7 St Thomas integrates a sleek, undulating fritted-glass mid-rise office building designed by the prominent architectural firm Hariri-Pontarini Architects, with a block of heritage townhomes. The site inhabits a transitional zone between the intense luxury retail and corporate fabric of Bloor-Yorkville and the quiet, leafy collegiate campus to the south.
ERA was responsible for the full array of Heritage Consultation services, from Heritage Planning reports and approvals, through all Design and Construction Phases. Our tasks included: documentation, conservation and reconstruction drawings and specifications, design input and coordination for the complicated retention structure, protection measures, reintegration with the completely new concrete structure, and contemporary components like curtain wall systems and green roof.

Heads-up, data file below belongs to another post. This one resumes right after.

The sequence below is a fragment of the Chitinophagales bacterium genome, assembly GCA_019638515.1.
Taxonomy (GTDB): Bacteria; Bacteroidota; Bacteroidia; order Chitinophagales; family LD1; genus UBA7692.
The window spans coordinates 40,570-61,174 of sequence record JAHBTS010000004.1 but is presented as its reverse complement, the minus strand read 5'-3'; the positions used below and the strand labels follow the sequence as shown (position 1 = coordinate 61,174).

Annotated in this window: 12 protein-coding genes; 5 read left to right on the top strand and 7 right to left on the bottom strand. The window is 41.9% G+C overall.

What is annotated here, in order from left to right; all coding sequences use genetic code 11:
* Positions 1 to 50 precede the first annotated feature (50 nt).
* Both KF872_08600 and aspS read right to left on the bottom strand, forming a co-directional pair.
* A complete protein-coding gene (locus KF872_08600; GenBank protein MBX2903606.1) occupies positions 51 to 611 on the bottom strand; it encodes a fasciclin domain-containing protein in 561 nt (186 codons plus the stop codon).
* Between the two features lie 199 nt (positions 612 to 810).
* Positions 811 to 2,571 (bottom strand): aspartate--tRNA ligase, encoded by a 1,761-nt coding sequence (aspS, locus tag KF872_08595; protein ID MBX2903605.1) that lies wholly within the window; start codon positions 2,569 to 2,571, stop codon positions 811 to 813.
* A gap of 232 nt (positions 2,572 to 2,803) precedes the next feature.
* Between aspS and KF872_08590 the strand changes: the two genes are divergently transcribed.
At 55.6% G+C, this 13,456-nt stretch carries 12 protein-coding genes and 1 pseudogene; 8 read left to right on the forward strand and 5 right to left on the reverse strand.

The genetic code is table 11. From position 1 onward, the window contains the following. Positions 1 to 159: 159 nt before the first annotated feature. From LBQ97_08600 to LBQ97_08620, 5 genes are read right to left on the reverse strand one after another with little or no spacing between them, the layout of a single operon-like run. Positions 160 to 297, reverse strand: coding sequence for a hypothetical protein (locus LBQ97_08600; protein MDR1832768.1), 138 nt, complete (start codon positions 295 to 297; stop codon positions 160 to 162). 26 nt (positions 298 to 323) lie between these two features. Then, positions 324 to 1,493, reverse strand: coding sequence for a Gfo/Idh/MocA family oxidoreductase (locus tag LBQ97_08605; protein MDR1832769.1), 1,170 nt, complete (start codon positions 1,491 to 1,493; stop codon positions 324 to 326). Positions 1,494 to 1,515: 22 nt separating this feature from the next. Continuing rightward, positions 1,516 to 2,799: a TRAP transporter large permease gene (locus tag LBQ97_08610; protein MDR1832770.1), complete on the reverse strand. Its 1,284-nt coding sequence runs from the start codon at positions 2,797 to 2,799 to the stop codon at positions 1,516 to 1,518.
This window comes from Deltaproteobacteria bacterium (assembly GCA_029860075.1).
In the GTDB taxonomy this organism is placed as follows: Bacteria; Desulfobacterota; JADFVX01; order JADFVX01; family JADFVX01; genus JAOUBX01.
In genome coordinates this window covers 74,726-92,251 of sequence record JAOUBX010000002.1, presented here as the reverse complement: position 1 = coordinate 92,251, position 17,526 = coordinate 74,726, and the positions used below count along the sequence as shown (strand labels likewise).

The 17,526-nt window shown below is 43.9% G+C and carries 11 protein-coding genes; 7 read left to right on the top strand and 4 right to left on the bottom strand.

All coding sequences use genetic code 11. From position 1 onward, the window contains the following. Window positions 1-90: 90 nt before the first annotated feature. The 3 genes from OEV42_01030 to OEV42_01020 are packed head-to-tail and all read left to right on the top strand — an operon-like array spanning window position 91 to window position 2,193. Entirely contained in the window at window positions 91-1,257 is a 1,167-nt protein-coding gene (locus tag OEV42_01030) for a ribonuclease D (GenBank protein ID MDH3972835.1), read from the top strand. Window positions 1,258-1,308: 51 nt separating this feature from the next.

The late 19th-century three-storey red-brick houses are excellent examples of the Romanesque Revival style. Restoring the charm of the masonry, windows, trim, dormers and sloped roofs was challenging, not because of the conservation required, but due to the integration of the interior spaces and quality of construction that had to be seamless between the different envelopes. Providing modernized assemblies and fire protection necessitated a degree of invention. All of the complicated wood roof forms were precisely recreated with light-gauge steel framing with, often minute adjustments to allow for the flawless re-installment of catalogued and restored original exterior trim and detailing. All wood exterior elements were primed with fire protective coatings. The resulting image of a convincing rehabilitative conservation project conceals the high-performance envelope put in place.
As with any successful modern retail space, the entrances for the ground level necessitated thoughtful approach to universal accessibility measures. ERA composed modifications to the original entries that provided passive and inclusive accessibility while mitigating impact to the heritage character of the buildings.
Photo credits: ERA Architects